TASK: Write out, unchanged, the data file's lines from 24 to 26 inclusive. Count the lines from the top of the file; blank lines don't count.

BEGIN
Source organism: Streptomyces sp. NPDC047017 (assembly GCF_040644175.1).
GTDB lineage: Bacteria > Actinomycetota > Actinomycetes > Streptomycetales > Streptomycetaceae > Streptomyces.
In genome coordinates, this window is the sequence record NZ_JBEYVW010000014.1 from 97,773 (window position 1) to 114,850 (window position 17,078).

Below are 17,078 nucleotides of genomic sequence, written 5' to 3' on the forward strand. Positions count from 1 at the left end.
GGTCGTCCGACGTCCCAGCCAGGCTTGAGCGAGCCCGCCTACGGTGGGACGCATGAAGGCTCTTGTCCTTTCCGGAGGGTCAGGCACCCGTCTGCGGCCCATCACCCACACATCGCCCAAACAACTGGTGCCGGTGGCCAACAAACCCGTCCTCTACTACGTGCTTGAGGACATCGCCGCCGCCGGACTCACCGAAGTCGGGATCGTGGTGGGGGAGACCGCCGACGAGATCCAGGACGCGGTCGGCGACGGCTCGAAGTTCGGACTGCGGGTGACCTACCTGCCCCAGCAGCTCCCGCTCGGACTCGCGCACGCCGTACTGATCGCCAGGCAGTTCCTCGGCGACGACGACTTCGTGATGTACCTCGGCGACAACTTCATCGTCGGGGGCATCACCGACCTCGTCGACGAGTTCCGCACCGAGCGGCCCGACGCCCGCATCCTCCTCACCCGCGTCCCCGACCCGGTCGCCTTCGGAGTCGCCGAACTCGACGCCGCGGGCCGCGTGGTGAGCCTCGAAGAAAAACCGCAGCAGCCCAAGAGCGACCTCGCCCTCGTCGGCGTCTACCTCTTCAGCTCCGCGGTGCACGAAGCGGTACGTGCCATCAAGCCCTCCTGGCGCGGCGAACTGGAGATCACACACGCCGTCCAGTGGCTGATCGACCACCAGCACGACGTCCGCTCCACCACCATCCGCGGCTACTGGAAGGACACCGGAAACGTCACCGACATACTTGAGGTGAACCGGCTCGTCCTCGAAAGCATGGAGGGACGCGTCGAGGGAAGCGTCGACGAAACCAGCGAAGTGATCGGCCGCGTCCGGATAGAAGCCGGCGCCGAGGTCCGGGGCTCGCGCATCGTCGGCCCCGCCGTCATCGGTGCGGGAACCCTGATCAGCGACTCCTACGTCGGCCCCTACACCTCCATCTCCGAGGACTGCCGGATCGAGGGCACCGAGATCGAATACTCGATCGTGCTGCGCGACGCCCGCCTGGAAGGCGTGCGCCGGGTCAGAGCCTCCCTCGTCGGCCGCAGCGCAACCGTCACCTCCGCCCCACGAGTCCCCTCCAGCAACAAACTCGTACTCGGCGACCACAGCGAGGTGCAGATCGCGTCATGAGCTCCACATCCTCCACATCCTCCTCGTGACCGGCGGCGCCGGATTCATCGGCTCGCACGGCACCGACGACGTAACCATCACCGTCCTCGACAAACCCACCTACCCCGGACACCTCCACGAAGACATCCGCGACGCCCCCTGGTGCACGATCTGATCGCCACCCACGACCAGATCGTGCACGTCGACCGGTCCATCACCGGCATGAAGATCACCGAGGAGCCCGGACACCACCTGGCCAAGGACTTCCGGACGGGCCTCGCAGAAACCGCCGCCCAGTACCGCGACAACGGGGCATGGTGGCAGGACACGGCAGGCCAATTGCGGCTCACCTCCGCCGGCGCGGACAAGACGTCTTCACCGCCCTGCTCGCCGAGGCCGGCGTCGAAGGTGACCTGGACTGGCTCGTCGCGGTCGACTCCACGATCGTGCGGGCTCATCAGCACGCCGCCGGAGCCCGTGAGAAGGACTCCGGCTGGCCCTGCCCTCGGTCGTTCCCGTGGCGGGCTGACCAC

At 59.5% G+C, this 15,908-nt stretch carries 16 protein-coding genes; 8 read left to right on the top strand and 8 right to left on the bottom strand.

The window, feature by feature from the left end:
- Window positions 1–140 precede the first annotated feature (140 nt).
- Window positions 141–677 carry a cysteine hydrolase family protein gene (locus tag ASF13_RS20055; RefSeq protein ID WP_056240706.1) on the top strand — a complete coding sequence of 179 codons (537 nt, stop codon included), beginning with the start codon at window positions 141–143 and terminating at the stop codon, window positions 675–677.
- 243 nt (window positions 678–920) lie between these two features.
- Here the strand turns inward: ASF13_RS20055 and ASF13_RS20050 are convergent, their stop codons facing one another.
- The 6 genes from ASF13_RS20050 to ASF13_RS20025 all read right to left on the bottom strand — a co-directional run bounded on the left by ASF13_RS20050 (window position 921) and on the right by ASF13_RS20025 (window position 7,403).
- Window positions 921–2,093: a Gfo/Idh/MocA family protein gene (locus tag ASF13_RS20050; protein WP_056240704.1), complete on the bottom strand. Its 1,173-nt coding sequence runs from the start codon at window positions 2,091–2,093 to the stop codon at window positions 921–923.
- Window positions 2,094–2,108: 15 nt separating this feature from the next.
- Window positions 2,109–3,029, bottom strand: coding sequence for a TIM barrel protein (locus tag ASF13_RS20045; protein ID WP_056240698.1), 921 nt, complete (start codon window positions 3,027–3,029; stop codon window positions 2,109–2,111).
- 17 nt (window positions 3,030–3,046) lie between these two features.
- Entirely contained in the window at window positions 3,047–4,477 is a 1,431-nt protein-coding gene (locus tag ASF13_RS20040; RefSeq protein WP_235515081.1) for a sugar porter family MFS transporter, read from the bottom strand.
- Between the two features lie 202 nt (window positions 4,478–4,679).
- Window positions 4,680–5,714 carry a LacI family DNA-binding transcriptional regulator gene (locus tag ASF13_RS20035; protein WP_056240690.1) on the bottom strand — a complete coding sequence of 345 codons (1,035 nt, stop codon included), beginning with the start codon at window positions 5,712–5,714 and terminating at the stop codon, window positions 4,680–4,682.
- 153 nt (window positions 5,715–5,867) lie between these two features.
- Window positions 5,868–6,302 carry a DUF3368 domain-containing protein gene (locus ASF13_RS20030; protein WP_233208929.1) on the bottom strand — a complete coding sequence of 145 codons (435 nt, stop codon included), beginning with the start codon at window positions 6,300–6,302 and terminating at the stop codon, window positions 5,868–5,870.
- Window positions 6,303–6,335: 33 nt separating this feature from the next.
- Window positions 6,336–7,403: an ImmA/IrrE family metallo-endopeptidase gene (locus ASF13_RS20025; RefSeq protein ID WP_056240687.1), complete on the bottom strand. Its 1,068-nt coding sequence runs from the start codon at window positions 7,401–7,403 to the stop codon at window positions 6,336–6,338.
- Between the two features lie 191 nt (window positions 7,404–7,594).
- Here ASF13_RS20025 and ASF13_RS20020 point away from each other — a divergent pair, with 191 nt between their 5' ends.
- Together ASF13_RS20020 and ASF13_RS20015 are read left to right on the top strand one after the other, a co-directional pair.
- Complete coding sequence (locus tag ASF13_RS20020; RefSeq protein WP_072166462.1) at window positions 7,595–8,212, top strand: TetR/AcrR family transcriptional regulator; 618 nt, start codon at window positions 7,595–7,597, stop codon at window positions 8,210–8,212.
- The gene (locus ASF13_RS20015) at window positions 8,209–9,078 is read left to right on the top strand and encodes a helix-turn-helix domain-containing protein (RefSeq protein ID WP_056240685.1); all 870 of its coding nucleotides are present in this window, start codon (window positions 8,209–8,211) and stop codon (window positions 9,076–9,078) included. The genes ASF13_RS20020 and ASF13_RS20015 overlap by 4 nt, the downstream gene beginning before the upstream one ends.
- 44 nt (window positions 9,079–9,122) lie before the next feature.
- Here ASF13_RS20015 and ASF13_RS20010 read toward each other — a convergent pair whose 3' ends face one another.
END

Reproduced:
- Between the two features lie 191 nt (window positions 7,404–7,594).
- Here ASF13_RS20025 and ASF13_RS20020 point away from each other — a divergent pair, with 191 nt between their 5' ends.
- Together ASF13_RS20020 and ASF13_RS20015 are read left to right on the top strand one after the other, a co-directional pair.